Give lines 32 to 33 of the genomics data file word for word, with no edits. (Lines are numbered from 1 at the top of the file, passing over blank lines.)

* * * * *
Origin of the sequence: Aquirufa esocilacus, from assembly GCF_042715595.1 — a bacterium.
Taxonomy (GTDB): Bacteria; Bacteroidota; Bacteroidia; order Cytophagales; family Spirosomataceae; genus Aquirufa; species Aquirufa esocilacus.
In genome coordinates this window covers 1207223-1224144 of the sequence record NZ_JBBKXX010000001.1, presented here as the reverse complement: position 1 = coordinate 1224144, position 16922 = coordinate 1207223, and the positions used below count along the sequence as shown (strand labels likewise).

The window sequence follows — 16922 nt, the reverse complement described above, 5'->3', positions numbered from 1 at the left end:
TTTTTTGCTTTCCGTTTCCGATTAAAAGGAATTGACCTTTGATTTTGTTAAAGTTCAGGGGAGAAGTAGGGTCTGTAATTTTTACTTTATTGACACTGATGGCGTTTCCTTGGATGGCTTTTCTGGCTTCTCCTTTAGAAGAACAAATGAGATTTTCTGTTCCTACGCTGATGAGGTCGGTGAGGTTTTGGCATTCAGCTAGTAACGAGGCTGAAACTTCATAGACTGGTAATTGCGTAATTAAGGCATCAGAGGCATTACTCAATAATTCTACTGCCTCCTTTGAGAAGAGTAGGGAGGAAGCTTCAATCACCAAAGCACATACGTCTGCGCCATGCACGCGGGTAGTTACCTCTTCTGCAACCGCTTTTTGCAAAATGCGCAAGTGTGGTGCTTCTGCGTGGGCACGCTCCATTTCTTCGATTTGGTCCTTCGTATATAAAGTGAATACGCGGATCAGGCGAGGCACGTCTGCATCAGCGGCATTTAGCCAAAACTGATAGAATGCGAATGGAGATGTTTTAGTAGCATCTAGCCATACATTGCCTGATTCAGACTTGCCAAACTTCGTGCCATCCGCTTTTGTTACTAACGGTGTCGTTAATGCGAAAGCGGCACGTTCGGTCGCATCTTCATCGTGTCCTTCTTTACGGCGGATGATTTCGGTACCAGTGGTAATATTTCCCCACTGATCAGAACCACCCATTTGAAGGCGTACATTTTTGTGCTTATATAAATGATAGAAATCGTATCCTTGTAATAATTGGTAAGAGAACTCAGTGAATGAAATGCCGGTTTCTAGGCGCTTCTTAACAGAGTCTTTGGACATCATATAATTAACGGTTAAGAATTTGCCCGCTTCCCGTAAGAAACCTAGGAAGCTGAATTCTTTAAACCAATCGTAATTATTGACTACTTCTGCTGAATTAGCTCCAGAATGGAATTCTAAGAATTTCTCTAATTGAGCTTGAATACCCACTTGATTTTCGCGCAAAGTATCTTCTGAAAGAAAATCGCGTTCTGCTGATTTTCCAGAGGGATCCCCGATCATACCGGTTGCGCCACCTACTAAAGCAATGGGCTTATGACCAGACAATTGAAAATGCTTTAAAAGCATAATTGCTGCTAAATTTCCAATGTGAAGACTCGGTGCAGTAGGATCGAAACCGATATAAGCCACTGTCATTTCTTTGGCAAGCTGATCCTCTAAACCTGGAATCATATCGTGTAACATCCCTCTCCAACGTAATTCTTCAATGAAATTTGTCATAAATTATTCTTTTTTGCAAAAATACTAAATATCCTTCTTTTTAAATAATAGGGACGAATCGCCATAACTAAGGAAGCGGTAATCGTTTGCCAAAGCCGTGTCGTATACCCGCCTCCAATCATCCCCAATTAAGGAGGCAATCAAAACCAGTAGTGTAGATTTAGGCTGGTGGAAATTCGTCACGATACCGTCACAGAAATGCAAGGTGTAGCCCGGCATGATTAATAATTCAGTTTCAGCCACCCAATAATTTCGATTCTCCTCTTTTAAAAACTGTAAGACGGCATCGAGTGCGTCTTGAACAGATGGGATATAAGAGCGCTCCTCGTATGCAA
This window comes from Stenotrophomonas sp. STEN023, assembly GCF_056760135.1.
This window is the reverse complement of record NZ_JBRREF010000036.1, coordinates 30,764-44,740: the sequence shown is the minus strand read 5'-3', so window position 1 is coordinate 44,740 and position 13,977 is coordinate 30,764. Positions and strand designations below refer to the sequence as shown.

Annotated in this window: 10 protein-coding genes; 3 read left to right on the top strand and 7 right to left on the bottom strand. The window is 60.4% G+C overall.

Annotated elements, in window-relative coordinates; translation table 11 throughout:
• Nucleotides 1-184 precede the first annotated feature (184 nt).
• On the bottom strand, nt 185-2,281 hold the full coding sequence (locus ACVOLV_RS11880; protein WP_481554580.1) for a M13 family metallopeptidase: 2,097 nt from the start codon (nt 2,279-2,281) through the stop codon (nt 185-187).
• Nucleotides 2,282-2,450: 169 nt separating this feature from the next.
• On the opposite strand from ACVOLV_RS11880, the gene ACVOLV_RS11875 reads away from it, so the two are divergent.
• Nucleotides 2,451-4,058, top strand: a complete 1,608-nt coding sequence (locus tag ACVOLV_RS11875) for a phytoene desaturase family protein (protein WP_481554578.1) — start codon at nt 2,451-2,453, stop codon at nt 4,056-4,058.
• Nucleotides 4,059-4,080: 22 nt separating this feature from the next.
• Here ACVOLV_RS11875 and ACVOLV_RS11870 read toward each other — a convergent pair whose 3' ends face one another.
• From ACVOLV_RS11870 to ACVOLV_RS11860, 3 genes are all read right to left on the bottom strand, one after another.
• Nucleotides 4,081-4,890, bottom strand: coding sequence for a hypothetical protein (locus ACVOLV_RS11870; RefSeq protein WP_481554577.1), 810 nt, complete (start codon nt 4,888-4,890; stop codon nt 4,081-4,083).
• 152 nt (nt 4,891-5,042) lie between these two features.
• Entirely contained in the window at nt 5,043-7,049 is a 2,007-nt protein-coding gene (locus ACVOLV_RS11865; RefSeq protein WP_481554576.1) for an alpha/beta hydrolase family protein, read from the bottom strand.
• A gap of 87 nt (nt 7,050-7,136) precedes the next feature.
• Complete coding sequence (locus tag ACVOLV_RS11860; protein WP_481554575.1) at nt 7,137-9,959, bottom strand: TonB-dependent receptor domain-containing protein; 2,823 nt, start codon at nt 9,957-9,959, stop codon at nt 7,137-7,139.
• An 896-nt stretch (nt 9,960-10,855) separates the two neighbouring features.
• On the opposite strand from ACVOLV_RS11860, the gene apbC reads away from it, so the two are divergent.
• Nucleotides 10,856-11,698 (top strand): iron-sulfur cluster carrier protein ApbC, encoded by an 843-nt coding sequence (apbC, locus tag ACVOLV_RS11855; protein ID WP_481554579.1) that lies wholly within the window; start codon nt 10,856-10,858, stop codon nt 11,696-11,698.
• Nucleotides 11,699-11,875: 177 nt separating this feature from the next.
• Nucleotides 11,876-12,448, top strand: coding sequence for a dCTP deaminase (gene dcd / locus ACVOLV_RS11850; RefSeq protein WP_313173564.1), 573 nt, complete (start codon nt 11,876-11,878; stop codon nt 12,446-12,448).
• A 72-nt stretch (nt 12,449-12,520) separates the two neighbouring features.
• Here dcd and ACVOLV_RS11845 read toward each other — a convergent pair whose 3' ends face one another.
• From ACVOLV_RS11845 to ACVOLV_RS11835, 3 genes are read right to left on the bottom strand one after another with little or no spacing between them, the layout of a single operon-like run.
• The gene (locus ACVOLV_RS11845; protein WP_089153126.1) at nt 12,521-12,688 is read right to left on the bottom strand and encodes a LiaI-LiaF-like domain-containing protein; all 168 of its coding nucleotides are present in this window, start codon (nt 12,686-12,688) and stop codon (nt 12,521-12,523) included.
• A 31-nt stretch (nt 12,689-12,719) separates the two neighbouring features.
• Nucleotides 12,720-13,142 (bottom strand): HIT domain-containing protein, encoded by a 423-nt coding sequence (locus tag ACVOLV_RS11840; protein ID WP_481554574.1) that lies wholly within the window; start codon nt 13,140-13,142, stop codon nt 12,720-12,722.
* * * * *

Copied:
• A 31-nt stretch (nt 12,689-12,719) separates the two neighbouring features.
• Nucleotides 12,720-13,142 (bottom strand): HIT domain-containing protein, encoded by a 423-nt coding sequence (locus tag ACVOLV_RS11840; protein ID WP_481554574.1) that lies wholly within the window; start codon nt 13,140-13,142, stop codon nt 12,720-12,722.